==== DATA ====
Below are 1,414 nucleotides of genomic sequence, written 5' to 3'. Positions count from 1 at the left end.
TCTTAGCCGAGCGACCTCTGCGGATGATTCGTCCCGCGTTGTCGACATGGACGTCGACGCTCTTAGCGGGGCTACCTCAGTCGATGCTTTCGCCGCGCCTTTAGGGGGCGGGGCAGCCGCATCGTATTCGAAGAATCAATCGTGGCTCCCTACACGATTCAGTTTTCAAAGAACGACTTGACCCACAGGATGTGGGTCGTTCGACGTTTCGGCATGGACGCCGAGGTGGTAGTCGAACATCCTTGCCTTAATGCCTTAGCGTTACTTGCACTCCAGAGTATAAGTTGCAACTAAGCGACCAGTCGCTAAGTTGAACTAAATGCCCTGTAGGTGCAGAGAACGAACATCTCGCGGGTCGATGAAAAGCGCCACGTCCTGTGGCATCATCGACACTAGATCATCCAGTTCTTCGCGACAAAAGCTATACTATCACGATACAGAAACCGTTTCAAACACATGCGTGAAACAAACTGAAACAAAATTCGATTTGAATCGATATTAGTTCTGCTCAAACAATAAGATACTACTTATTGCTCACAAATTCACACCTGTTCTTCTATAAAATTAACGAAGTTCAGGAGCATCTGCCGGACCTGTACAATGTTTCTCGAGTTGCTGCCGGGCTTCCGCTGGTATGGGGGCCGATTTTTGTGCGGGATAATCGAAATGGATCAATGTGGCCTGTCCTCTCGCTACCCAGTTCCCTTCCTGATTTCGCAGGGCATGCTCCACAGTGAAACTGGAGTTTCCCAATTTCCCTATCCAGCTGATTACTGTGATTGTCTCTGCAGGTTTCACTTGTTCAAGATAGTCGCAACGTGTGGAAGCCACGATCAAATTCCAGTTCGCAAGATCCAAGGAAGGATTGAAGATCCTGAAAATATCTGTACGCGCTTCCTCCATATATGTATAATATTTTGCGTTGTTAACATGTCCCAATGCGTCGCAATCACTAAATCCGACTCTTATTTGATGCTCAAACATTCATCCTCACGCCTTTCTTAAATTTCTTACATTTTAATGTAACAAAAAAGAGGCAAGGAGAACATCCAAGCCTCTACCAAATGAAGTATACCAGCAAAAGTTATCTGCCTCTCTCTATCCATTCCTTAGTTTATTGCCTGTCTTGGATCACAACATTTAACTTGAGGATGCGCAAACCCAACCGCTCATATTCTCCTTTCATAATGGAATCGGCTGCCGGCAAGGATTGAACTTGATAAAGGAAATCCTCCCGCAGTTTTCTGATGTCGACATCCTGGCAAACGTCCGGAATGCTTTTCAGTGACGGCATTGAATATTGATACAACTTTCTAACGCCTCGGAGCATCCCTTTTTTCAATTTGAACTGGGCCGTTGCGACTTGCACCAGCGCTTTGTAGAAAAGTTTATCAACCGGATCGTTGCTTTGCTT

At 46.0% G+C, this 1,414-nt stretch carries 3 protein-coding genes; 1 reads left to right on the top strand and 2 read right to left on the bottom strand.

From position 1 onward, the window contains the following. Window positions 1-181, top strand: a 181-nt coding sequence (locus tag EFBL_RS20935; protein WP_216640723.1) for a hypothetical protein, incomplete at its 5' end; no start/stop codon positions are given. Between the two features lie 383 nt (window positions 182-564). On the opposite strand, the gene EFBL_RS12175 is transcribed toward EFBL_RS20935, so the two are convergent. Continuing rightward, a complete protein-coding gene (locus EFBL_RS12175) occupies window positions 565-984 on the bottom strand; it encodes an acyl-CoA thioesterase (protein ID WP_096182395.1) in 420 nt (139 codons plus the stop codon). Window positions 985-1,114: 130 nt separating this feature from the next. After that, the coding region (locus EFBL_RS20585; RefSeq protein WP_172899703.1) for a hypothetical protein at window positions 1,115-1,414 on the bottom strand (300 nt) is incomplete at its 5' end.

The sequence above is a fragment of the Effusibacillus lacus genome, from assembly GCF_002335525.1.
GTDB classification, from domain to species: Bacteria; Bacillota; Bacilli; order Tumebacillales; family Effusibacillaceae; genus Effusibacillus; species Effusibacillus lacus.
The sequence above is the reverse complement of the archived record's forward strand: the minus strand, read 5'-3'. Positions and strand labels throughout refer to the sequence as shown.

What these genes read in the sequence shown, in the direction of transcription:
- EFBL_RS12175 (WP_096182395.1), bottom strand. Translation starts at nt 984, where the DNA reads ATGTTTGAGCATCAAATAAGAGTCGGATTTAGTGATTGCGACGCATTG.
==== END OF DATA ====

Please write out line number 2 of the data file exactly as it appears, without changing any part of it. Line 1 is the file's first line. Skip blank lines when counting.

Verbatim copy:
TCTTAGCCGAGCGACCTCTGCGGATGATTCGTCCCGCGTTGTCGACATGGACGTCGACGCTCTTAGCGGGGCTACCTCAGTCGATGCTTTCGCCGCGCCTTTAGGGGGCGGGGCAGCCGCATCGTATTCGAAGAATCAATCGTGGCTCCCTACACGATTCAGTTTTCAAAGAACGACTTGACCCACAGGATGTGGGTCGTTCGACGTTTCGGCATGGACGCCGAGGTGGTAGTCGAACATCCTTGCCTTAATGCCTTAGCGTTACTTGCACTCCAGAGTATAAGTTGCAACTAAGCGACCAGTCGCTAAGTTGAACTAAATGCCCTGTAGGTGCAGAGAACGAACATCTCGCGGGTCGATGAAAAGCGCCACGTCCTGTGGCATCATCGACACTAGATCATCCAGTTCTTCGCGACAAAAGCTATACTATCACGATACAGAAACCGTTTCAAACACATGCGTGAAACAAACTGAAACAAAATTCGATTTGAATCGATATTAGTTCTGCTCAAACAATAAGATACTACTTATTGCTCACAAATTCACACCTGTTCTTCTATAAAATTAACGAAGTTCAGGAGCATCTGCCGGACCTGTACAATGTTTCTCGAGTTGCTGCCGGGCTTCCGCTGGTATGGGGGCCGATTTTTGTGCGGGATAATCGAAATGGATCAATGTGGCCTGTCCTCTCGCTACCCAGTTCCCTTCCTGATTTCGCAGGGCATGCTCCACAGTGAAACTGGAGTTTCCCAATTTCCCTATCCAGCTGATTACTGTGATTGTCTCTGCAGGTTTCACTTGTTCAAGATAGTCGCAACGTGTGGAAGCCACGATCAAATTCCAGTTCGCAAGATCCAAGGAAGGATTGAAGATCCTGAAAATATCTGTACGCGCTTCCTCCATATATGTATAATATTTTGCGTTGTTAACATGTCCCAATGCGTCGCAATCACTAAATCCGACTCTTATTTGATGCTCAAACATTCATCCTCACGCCTTTCTTAAATTTCTTACATTTTAATGTAACAAAAAAGAGGCAAGGAGAACATCCAAGCCTCTACCAAATGAAGTATACCAGCAAAAGTTATCTGCCTCTCTCTATCCATTCCTTAGTTTATTGCCTGTCTTGGATCACAACATTTAACTTGAGGATGCGCAAACCCAACCGCTCATATTCTCCTTTCATAATGGAATCGGCTGCCGGCAAGGATTGAACTTGATAAAGGAAATCCTCCCGCAGTTTTCTGATGTCGACATCCTGGCAAACGTCCGGAATGCTTTTCAGTGACGGCATTGAATATTGATACAACTTTCTAACGCCTCGGAGCATCCCTTTTTTCAATTTGAACTGGGCCGTTGCGACTTGCACCAGCGCTTTGTAGAAAAGTTTATCAACCGGATCGTTGCTTTGCTT